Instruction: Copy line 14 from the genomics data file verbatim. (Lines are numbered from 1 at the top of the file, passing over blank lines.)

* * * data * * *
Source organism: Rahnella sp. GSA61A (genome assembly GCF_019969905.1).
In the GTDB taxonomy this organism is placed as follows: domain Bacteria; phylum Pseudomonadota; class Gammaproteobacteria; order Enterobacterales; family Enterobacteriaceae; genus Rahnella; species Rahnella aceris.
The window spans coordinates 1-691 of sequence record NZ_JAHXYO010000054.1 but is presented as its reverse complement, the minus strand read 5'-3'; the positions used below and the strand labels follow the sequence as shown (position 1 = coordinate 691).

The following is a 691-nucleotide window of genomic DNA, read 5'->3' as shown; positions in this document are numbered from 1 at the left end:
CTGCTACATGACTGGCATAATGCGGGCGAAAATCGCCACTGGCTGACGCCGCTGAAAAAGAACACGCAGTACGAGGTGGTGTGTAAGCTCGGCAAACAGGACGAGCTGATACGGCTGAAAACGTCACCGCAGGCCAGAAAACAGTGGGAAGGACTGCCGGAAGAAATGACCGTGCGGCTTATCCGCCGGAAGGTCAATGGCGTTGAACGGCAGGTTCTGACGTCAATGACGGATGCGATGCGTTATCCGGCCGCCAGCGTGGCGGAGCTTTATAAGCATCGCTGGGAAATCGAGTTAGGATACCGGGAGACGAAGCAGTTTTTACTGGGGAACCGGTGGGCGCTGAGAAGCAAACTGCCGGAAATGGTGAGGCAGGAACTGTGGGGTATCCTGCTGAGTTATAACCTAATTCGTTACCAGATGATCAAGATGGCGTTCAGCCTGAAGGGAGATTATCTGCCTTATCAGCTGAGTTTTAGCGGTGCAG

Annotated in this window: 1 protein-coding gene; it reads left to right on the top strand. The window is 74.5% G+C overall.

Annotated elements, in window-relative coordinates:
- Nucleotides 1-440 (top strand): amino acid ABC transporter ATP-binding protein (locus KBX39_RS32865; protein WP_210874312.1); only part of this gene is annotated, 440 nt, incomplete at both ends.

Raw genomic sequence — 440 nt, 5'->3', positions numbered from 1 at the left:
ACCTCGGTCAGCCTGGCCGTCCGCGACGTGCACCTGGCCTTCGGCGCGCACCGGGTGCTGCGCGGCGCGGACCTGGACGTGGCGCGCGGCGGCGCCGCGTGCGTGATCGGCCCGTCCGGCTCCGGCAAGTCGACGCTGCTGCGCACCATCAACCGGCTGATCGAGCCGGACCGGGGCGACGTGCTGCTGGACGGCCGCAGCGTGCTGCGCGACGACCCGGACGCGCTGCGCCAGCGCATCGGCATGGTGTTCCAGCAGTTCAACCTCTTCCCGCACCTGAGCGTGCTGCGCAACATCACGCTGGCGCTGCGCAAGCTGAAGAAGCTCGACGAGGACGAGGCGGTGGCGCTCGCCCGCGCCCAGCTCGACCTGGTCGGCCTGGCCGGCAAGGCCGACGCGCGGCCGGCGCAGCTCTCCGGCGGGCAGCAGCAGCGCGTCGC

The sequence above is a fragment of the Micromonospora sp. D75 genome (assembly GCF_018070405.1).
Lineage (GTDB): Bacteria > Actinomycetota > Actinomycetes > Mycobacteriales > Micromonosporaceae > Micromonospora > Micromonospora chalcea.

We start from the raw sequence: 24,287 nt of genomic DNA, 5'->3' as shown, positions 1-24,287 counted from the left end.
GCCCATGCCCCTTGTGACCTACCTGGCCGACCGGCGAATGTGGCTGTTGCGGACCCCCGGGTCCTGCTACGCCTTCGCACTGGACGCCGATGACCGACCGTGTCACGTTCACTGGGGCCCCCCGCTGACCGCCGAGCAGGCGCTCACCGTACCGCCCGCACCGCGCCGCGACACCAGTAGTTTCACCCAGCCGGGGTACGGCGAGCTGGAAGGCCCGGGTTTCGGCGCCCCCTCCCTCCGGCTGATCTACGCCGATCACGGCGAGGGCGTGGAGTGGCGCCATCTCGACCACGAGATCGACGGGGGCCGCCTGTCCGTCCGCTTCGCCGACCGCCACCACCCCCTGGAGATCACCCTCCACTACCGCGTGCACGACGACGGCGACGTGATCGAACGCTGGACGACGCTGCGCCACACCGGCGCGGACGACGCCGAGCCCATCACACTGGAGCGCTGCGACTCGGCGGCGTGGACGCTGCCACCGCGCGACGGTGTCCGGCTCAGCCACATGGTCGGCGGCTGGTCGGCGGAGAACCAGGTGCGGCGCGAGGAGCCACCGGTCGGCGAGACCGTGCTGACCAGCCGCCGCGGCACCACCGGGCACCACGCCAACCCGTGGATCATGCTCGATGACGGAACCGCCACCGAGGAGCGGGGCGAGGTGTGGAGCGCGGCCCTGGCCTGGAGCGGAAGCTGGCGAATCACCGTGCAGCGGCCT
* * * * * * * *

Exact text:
GCCCATGCCCCTTGTGACCTACCTGGCCGACCGGCGAATGTGGCTGTTGCGGACCCCCGGGTCCTGCTACGCCTTCGCACTGGACGCCGATGACCGACCGTGTCACGTTCACTGGGGCCCCCCGCTGACCGCCGAGCAGGCGCTCACCGTACCGCCCGCACCGCGCCGCGACACCAGTAGTTTCACCCAGCCGGGGTACGGCGAGCTGGAAGGCCCGGGTTTCGGCGCCCCCTCCCTCCGGCTGATCTACGCCGATCACGGCGAGGGCGTGGAGTGGCGCCATCTCGACCACGAGATCGACGGGGGCCGCCTGTCCGTCCGCTTCGCCGACCGCCACCACCCCCTGGAGATCACCCTCCACTACCGCGTGCACGACGACGGCGACGTGATCGAACGCTGGACGACGCTGCGCCACACCGGCGCGGACGACGCCGAGCCCATCACACTGGAGCGCTGCGACTCGGCGGCGTGGACGCTGCCACCGCGCGACGGTGTCCGGCTCAGCCACATGGTCGGCGGCTGGTCGGCGGAGAACCAGGTGCGGCGCGAGGAGCCACCGGTCGGCGAGACCGTGCTGACCAGCCGCCGCGGCACCACCGGGCACCACGCCAACCCGTGGATCATGCTCGATGACGGAACCGCCACCGAGGAGCGGGGCGAGGTGTGGAGCGCGGCCCTGGCCTGGAGCGGAAGCTGGCGAATCACCGTGCAGCGGCCT